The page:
4  S
as
4
>
v i
4  -
4 I
4
> a
!'=
as
OS
B
d
Z   .
4 6f
.4  rt
4 h
3
'c
a
4
■a
Si
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a 0
76
9
10
0
32
18
13
11
15
3
18
73
8
10
6
30
18
13
11
13
4
18
53
40
40
15
64
54
12
9
18
9
43
24
15
8
6
25
37
13
7
13
10
112
11
159
12
6
11
18
19
10
27
238
13
11
18
4
20
13
51
10
18
9
7
12
12
25
8
15
21
80
201
8
9
1
5
5
5
26
Fanny Bay.'	
J. E. H  Kelso
3
1
2
1
2
2
1
2
1
3
4
3
3
9
Field	
3
Fife	
3
J. E. H. Kelso
9
H. H. Murphy
Flagstone •.
J. C. Elliot	
4
1
2
1
5
5
1
9
4
1
1
1
1
1
1
3
1
4
C. Ewert	
7
Fort George, South	
10
F. W. Green	
44
19
67
55
15
10
19
9
46
24
15
8
6
28
38
14
7
9
R. W. Irving.
S
2
2
2
5
8
1
2
1
W. A. Coghlin	
11
T. J. McPhee	
9
3
E. M. Sutherland	
Gill	
Oillis Bay	
H. H. Planche	
Miss Hughes	
2
2
3
3
6
1
"9
1
"9
Glade	
1
1
E. H. S. McLean .
3
1
1
16
I. H. Wright .
1
1
2
W. Dykes	
9
Wm. Buchanan	
10
128
11
107
16
7
12
22
23
10
38
308
17
11
18
9
23
15
4
3
1
11
16
Miss Gawley	
Miss E. Stone
1
1
26
3
2
1
1
1
3
1
1
1
10
«8
H. W. Keith	
C. McCallum	
1
1
1
3
4
6
T. J. McPhee	
9
H. W. Keith	
7
J. H. Hamilton.
Miss Gawley	
4
2
6
1
4
1
12
2
T. J. McPhee	
24
I. H. Wright	
1
1
2
2
6
2
2
2
2
H. 0. Wrinch	
H. C. Wrinch	
Hedley	
E. H. Gray	
1
5
3
1
2
1
Y
1
1
14.
17
Heffley Creek	
10
20
12
12
13
12
30
7
7
16
24
100
201
9
9
1
W. F. Shaw	
14
?
Highlands	
L. T. Davis	
Miss Gawley 	
3
Hilton	
J. C. Elliot	
i
2
3
7
2
1
3
1
2
1
1
3
20
10
3
2
3
4
1
20
1
5
20
16
2
6
9
20
H. W. Keith	 .
11 Geo. 5
Board of Health.
A 35
ASSISTED SCHOOLS'— Continued.
4
>
S3
4  4
4    ■
u 'a
a a
go
4
'0
O
Other Conditions, specify
(Nervous, Pulmonary, Cardiac Disease,  etc.).
a
a
m
to
6
to
0
ft
a
S
o
3
Acute Fevers which
have occurred
during the Past
Y'ear.
Condition  of
Building.    State
if  crowded,
poorly ventilated, poorly
heated, etc.
Closets.    State
if clean and
adequate.
1
Measles; mumps	
Good	
Yes.
Good	
Good.
2
1
2
Sanitary.
Satisfactory	
Good	
1
Crowded; poorly
ventilated
6
6
3
"2'
3
5
1
5
Conjunctivitis, 1 ;  anajmia, 2 ;
discharging sin s, 1; atrophy
muscles of right shoulder, 1;
blepharitis, 11
Blepharitis, 1; conjunctivitis, 1
Chicken-pox; influenza;
measles
adequate.
quate.
15
quate.
Excellent	
18
6
Good	
New school being
erected
Good.
2
10
2
4
1
3
1
Pertussis; chicken-pox .
Tonsillitis; influenza	
Influenza	
Satisfactory.
Heart-disease, 1	
Small;   poor airspace
4
3
4
6
Good ; no water...
1
Yes.
2
3
Good	
Very good	
Satisfactory	
Good
Good.
1
14
9
7
43
Satisfactory.
1
4
Satisfactory.
Cleft palate, 1 ; orthopaedic, 8 ;
cardiac, 2 ; nervous,  3
' i
3
Vaccinated, 1	
Crowded	
Fair	
Frame building...
Good	
Only one.
Yes.
11
1
1
4
Vaccinated, 3	
Adequate.
Clean and in good
ord er.
8
3
1
Measles, mumps	
In had repair; overcrowded
Good	
New heating  system ; good
Old ; delapidated.
1
3
1
Good.
6
3
Unsatisfactory.
fluenza
Influenza; measles	
Diphtheria	
Walls too low.   .. .
Good	
34
qu ate.
quate.
6
5
2
2
Satisfactory	
Excellent	
Good	
Satisfactory.
8
....
2
16
*
4
Adequate	
Good        	
Fair.
1
Vaccinated, 10    .
Yes.
5
Good ; shows lack
of upkeep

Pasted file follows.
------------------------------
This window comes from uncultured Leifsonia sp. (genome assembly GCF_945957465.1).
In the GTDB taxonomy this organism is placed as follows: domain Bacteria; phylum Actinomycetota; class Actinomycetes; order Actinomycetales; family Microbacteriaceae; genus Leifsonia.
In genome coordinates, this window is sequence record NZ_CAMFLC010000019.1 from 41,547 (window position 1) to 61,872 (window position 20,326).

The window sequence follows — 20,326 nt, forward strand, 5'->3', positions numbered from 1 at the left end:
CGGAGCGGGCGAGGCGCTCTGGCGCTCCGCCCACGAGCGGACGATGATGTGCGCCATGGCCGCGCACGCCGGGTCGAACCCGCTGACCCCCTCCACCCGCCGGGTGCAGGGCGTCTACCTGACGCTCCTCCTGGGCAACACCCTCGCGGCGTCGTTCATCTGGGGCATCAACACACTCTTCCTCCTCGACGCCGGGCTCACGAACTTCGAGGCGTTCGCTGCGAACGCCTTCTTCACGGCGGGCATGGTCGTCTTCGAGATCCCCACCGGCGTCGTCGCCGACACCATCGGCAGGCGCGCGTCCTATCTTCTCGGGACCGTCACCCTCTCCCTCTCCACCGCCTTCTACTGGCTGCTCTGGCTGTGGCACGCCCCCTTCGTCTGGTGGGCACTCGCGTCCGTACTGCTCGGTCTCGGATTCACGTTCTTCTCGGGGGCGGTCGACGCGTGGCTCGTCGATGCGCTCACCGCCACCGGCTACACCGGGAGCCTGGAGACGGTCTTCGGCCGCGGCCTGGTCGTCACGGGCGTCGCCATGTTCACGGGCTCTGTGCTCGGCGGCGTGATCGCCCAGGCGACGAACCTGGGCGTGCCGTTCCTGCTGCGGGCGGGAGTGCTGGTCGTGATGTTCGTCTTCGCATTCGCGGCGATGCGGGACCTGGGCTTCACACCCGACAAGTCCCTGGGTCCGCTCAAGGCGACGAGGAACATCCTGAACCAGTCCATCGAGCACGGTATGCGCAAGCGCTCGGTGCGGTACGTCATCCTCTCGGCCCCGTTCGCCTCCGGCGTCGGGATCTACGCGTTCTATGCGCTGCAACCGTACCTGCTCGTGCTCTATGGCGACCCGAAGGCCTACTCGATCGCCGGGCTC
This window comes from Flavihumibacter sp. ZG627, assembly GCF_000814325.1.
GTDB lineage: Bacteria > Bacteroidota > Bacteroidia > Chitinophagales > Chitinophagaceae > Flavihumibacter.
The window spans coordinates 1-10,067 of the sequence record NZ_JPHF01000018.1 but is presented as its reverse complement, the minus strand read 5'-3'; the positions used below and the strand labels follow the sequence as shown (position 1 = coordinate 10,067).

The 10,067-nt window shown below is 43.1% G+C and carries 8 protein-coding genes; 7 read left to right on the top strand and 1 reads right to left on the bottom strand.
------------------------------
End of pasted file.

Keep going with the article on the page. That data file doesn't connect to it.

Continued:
No	
Good	
Clean.
7
3
2
2
1
4
3
48
Measles	
pairs.
Yes.
47
Heart, 1; St. Vitus, 3	
4
3
Good	
Adequate.
2
Influenza	
quate. A 36
British Columbia.
1921
RURAL AND
Name of School.
Medical   Inspector.
School Nurse.
ft
3
°o
2  4
GO
ft
4 y.
Zl  4
S
to >i
4 4
eg
4
>
if
4    .
> be
gw
4 4
QM
53
GO
4 fcC
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4 +^
4 3
4  u
on
3
0
d
4
-a
■<
4 .
tO Ol
t- £.
t3 '01
Hut-ton Mills...                   .  ..
R. E. Page 	
40
9
11
15
17
52
39
21
11
18
12
39
24
35
9
9
8
16
50
30
21
11
15
10
39
22
74
12
14
14
16
41
10
11
15
40
4
11
20
8
9
8
36
10
15
81
32
21
13
49
32
15
9
22
37
47
8
28
24
24
12
7
14
33
17
86
127
"i
i
3
2
3
Ingram Mountain 	
Invermere	
Inverness	
Isabella Point	
James Island   	
Kaleva	
Keefers	
Kelowna, North	
F. E. Coy.                      	
2
i
i
1
2
5
1
7
2
18
1
6
1
i
2
2
18
G. H. Wilson	
G. Williams	
Miss Walton	
•
2
3'
1
2
1
1
4
2
4
"2
1
1
1
1
6
2
2
2
5
i
4
1
4
2
11
1
1
1
4
3
1
i
3
H. R. Fort..   .          	
3
W. J. Knox	
1
E. H. Gray	
E. M. Gray	
24
Kettle River, North	
14
14
14
16
2
Kildonan	
4
7
9
10
13
15
50
9
11
2
2
2
1
2
1
1
Kitsumgallum	
2
5
1
1
1
3
10
10
8
49
11
19
37
40
30
17
62
32
16
16
31
37
57
8
32
26
28
12
8
14
38
17
101
169
1
H. H  Murphy	
1
R. J. Elvin	
4
4
1
Langf ord ,	
Miss Gawley	
i
2
3
2
3
1
6
1
3
l
3
Lillooet   	
Little Fort	
Lucerne	
Lumby	
Lytton	
Mable Lake	
Malakwa	
3
A. E. Nash	
l
11
2
11
7
S. Petersky	
G. Williams	
Miss Elliott	
10
H. R. Fort	
3
3
5
2
5
4
6
2
1
11
E. H. Wilson	
1
2
3
8
H. W. Keith	
34
A. W. McCordick	
1
H. H. Murphy	
-
4
2
3
3
"3'
2
1
7
F. W. Green	
3
E. M. Sutherland	
W. A. Coghlin	
4
....
3
2
1
1
2
I. H. Wright	
3
24
8
5
2
3
14
23
1
1
2
5
2
1
18
27
7
R. W. Large 	
8
R. C. Weldon	
25
38
' 11 Geo. 5
Board of Health.
A 37
ASSISTED SCHOOLS—Continued.
4
>
4 a
<H
4  4
PB
T3
4    .
ra a
b3
HO
4
u
*a
0
Other Conditions, specify
(Nervous, Pulmonary, Cardiac Disease,  etc.).
a
a
03
>
EC
<v
3
Q
xn
1
<u
ft
a
a
0
p
a
2
Acute Fevers which
have occurred
during the Past
Year.
Condition of